- learn about the conceptual framework Hodges' model. A tool that can help integrate HEALTH and SOCIAL CARE, INFORMATICS and EDUCATION. The model is situated, facilitates person-centredness, integrated - holistic care and reflective practice. A new site using Drupal is an ongoing aim - the creation of a reflective workbench. Email: h2cmng @ yahoo.co.uk Welcome

Saturday, January 26, 2019

"Bounded epistemology, language and context of disciplinary thought ..."

"Effective learning does not happen in a content vacuum. John McPeck (2000) and other critical thinking theorists argue that teaching general thinking skills and techniques is useless outside of a particular knowledge domain in which they can be grounded. Similarly, Bransford et al. (1999) argue that effective learning is both defined and bounded by the epistemology, language, and context of disciplinary thought. Each discipline or field of study contains a world view that provides unique ways of understanding and talking about knowledge. Students need opportunities to experience this discourse and the knowledge structures that undergird discipline thinking. They also need opportunities to reflect upon their own thinking; automacy is a useful and necessary skill for expert thinking, but automacy without reflective capacity greatly limits learners’ capacity to transfer their knowledge to unfamiliar contexts or to develop new knowledge structures." pp.48-49.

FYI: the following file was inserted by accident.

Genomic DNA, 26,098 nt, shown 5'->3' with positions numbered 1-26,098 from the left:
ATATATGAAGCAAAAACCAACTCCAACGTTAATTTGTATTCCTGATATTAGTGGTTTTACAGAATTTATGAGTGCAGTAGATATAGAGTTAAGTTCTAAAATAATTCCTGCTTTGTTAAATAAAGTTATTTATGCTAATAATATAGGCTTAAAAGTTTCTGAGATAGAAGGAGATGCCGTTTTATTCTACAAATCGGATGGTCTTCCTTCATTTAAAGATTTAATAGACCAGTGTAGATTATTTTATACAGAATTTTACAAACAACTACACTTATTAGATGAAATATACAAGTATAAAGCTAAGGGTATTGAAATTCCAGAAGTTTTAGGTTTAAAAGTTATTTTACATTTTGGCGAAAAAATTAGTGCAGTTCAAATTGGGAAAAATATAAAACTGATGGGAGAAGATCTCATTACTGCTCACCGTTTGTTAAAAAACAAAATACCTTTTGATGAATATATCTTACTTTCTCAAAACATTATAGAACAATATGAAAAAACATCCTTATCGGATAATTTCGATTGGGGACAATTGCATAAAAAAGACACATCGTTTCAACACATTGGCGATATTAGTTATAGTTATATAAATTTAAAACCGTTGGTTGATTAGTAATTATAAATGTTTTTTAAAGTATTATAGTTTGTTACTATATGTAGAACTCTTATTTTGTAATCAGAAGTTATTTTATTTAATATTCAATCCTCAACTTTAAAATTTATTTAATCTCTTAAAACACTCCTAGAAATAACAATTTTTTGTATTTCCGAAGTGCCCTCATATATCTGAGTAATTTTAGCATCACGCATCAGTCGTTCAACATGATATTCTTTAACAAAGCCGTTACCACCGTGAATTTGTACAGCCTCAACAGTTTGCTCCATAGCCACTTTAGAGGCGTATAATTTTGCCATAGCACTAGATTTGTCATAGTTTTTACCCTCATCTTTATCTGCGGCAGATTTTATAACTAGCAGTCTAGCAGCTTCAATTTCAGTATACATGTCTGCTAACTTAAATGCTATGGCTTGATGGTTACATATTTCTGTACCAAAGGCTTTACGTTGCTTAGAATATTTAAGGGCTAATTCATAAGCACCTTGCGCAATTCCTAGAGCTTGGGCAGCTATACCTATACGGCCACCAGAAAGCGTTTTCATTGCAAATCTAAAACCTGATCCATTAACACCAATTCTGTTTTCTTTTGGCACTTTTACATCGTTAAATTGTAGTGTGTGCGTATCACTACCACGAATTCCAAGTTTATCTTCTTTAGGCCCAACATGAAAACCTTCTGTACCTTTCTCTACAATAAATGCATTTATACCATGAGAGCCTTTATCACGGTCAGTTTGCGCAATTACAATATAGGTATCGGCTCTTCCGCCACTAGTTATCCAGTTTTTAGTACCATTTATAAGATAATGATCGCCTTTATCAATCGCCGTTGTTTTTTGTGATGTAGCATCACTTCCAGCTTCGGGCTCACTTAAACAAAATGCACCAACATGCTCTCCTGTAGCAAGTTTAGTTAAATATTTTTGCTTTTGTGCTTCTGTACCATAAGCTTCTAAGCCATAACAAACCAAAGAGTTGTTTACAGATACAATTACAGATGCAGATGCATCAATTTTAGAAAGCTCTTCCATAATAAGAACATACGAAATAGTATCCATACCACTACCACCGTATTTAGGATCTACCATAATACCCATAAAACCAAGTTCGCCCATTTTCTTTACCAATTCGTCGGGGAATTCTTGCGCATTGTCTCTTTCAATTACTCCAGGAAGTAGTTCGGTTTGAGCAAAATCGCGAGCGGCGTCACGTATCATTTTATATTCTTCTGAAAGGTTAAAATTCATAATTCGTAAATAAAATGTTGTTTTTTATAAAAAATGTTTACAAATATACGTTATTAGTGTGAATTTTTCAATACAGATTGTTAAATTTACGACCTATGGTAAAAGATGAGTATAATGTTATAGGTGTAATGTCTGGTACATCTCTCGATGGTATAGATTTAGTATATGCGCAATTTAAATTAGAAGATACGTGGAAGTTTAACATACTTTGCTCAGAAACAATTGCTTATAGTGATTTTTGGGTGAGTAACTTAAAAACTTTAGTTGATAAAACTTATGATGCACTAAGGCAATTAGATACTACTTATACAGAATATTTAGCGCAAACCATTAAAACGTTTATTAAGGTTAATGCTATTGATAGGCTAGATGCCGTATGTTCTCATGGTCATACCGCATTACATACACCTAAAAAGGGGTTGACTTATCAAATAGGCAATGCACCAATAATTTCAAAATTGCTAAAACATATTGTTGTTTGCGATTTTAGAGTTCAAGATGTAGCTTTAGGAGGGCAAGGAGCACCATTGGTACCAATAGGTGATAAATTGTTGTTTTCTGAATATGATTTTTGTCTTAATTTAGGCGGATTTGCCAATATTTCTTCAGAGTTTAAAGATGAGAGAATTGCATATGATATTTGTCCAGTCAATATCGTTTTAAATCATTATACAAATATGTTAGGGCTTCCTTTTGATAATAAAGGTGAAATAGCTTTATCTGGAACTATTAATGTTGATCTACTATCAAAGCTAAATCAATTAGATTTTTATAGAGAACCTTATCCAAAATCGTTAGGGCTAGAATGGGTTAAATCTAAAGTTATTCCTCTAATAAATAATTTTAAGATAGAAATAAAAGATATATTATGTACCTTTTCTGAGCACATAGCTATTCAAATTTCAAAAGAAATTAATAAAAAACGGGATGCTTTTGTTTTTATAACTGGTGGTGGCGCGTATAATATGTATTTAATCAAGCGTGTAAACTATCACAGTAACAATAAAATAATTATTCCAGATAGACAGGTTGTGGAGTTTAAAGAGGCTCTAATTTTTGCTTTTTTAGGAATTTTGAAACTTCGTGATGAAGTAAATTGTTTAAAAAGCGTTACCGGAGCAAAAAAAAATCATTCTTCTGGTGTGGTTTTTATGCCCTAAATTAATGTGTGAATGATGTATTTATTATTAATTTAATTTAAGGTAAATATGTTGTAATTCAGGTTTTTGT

Anderson, T. (2008) Towards a Theory of Online Learning, (Chapter 2). In, The Theory and Practice of Online Learning, second edition, Edited by Terry Anderson. AU Press, pp.45-74.

Learning often challenges the values we hold. When we experience new roles and must attain and maintain professional standards we may need to inculcate (tread upon) what we already know. A degree of unlearning may be needed, entailing a suspension of content as new understanding, insight and awareness is demonstrated. In the health and social care context, Anderson helps us appreciate the level of complexity in the number of disciplinary domains that must be negotiated and integrated conceptually and the requirements for person-centredness. It might be argued that this is a contributing factor for effective lifelong learning? That is, having the ability from early in our educational careers that we are capable and willing to 'refresh the conceptual slate'?

[Even as I cling on to the four-five care or knowledge domains.]

[Thank you: Centre for TEL]